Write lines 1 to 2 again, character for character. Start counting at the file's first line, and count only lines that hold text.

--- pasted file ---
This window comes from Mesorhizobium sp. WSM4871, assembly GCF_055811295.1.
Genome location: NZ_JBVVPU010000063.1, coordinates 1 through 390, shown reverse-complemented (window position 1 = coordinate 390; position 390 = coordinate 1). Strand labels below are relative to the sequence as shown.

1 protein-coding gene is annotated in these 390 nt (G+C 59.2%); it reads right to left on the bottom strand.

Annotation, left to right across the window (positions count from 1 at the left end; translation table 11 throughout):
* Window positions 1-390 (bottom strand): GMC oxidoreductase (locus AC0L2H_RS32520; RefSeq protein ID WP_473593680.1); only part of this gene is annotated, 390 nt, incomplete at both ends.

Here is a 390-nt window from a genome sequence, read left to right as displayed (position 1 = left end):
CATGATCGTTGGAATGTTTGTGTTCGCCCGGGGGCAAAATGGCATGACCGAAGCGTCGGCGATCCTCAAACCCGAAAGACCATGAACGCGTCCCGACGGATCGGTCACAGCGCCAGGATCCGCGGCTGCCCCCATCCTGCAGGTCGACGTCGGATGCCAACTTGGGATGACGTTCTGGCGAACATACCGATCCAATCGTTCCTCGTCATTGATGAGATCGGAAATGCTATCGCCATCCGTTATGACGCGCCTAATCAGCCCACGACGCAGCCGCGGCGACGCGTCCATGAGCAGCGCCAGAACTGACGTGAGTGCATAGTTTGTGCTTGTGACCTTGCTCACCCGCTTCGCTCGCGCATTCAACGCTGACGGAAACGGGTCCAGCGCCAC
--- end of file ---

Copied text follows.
This window comes from Mesorhizobium sp. WSM4871, assembly GCF_055811295.1.
Genome location: NZ_JBVVPU010000063.1, coordinates 1 through 390, shown reverse-complemented (window position 1 = coordinate 390; position 390 = coordinate 1). Strand labels below are relative to the sequence as shown.